I apologize as a writer, for not being able to condense my narrative, as well as some may prefer!

Steve Thanni for Fine Tribal Gallery ==================================================================

A most impressive and 'important' collection of Baule pieces, from a 'Sitting' Chief in Cote D'Ivoire - 2015
These pieces are offered for sale privately by Steve Thanni and were not owned by 'Fine Tribal Gallery Ltd'


View from outskirts of Bongouanou - Chiefs village is on the far side of mountain on right - 4 hours + walk


(Note: Several of the images displayed on this page will also be distributed to select Museums and Galleries in Europe, with rights granted for promotional purposes. However, all rights other than the aforementioned are reserved. Copying, forwarding or reposting of these images is forbidden. These images remain the exclusive property of 'Steve Thanni' and not the former 'Fine Tribal Gallery Ltd')


What started ever so recently, as a small 'eclectic' collection - has rapidly developed into what can be best described as a 'Major Collection'. It is in my opinion, eminently worthy of being exhibited at the finest of Tribal Art Museums. What makes this collection unique is both the cohesive nature of the pieces and their close association with a 'Sitting' Chief of the Baule tribe, but also of his ancestors in this most traditional of West African egalitarian societies. This particular Baule Chiefdom is one of the few remaining clusters of African villages which have adhered to traditional customs, and more importantly, practices.

Much of the 'Baule collection' comes from one specific village reputed to be at the 'epicenter' of the Baule dispersion in what was formerly, the 'Ivory Coast'. Following the diaspora of this once Akan rooted society from Ghana, they settled according to legend on a land across a river near a big forest. Following a tragic sacrifice of the then Akan Queen 'Pokou', the birth of this wonderful tribe occurred. Situated between the famous Bandama and Komoe rivers, this cluster of villages adhere to the oldest of Baule traditions and beliefs. Undiluted by the influence of neighbouring tribes such as the Senoufo and Gouro, the lineage has resisted change agressively through the decades despite the colonisation of Cote D'Ivoire by the French.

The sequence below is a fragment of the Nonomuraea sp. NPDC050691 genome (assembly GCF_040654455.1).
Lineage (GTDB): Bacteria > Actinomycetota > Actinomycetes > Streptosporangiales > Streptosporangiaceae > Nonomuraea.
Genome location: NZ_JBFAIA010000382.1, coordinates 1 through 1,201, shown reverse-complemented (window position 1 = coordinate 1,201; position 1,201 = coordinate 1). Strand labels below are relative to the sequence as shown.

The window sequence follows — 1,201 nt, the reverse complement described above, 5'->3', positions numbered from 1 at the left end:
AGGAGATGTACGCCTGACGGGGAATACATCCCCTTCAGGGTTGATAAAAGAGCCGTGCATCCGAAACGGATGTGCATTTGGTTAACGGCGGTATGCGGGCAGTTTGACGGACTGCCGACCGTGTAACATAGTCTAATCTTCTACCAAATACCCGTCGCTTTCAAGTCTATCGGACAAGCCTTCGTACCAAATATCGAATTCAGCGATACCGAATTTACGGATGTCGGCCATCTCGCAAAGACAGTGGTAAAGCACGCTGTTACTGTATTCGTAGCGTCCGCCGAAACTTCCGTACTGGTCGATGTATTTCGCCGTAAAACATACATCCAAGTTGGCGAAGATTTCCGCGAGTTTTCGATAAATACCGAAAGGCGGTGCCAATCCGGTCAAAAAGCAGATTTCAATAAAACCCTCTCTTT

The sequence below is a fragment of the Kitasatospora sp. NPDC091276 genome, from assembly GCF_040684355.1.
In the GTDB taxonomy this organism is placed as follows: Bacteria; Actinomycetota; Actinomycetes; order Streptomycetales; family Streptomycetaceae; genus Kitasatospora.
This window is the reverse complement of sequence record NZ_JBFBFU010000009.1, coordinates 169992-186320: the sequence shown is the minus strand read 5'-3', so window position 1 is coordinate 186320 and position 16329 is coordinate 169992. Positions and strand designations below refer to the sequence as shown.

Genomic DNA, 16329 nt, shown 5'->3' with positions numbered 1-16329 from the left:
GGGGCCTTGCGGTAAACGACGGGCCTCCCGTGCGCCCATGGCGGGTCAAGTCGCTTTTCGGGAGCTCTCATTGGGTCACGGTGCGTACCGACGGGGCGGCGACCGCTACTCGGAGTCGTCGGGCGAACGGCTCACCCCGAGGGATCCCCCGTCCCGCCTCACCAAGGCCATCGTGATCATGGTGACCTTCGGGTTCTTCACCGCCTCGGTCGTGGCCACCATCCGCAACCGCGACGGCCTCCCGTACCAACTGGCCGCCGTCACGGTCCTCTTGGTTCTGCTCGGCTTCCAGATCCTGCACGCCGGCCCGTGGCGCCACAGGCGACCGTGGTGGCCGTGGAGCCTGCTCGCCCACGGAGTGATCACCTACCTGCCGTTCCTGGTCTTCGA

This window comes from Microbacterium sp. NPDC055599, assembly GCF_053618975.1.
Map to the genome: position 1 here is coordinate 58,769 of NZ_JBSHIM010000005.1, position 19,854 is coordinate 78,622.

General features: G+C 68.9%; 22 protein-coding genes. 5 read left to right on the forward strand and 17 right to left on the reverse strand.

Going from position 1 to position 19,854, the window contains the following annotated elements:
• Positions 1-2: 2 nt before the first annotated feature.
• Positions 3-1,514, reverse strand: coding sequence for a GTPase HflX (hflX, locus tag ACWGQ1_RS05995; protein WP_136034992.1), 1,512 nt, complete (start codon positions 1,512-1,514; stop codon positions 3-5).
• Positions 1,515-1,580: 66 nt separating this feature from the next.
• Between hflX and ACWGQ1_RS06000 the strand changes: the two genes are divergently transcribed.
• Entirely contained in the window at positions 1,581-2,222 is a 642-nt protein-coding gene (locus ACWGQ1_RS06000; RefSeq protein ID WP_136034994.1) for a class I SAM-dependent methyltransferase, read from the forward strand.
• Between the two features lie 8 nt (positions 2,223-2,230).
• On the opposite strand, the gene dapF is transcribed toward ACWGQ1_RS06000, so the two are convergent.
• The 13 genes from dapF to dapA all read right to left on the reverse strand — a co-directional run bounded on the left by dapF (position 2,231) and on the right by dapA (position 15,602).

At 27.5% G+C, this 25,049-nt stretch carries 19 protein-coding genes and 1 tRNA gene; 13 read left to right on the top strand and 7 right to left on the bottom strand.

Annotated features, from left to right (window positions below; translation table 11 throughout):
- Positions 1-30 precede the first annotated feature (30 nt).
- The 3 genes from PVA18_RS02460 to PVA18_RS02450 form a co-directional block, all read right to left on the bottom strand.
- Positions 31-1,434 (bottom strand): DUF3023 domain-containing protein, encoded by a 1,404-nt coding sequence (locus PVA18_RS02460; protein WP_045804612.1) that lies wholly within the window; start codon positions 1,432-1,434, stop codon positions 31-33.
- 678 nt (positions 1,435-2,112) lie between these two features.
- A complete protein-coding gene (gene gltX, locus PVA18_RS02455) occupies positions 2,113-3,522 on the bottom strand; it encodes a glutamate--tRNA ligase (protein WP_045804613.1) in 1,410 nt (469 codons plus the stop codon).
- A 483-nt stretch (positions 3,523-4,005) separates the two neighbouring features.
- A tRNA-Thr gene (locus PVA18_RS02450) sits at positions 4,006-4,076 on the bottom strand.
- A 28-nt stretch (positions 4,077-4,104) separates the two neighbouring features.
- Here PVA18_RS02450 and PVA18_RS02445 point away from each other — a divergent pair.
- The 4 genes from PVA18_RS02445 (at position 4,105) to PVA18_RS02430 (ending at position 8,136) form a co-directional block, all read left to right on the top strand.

Several of the focal point pieces of this collection, were once exhibited by the National Museum in Abidjan, before it was tragically plundered by unscrupulous looters in 2011. Several have been exhibited in conjunction with the collection Museum in the UK, and have featured in Tribal Art Shows across Europe.

Most of the pieces although expressly and aesthetically appealing to even the untrained 'collectors eye', have a palpable spiritual presence and energy which is quite tangible. With a strong adherence to the spiritual nuances of the 'Asie Osu' there is a strong bias to the founding beliefs associated with both 'Nyamien' and 'Asie' in the form and movement of these pieces. The old 'custodian' Chief Aje, whose family and forefathers owned and even commissioned many of these pieces from renowned master carvers of the time, is near rooted in a past which he stubbornly refuses to leave.

This old and historical collection, is anomalous in that its provenance, can not only be attested to by documentation, but also by the former owner / custodian, as well as independent observers present at interspersed periods dating back from creation. Due to the remarkably small geographical proximity of the villages and the intimacy of this tribe, not only the bygone Royal and ceremonial uses of these pieces can be established, but also the utilitarian transitions in recent years.

Because of the profusion of facts, facets, tribal uses, and historical significances of the individual pieces, coupled with a plethora of functional and spiritual attributes and associations between the pieces as used in inauguration and funerary ceremonies as a collective, it is quite a mammoth task to assimilate, and even more of a herculean task to express coherently in narrative form.

Describing this collection will no doubt be an indelible story - not just of an incredible collective of amazing tribal pieces; but of a great Chief, a champion of a wonderful people, and a family. It will encompass stories and links between ancestors steeped in complex beliefs and tragedy.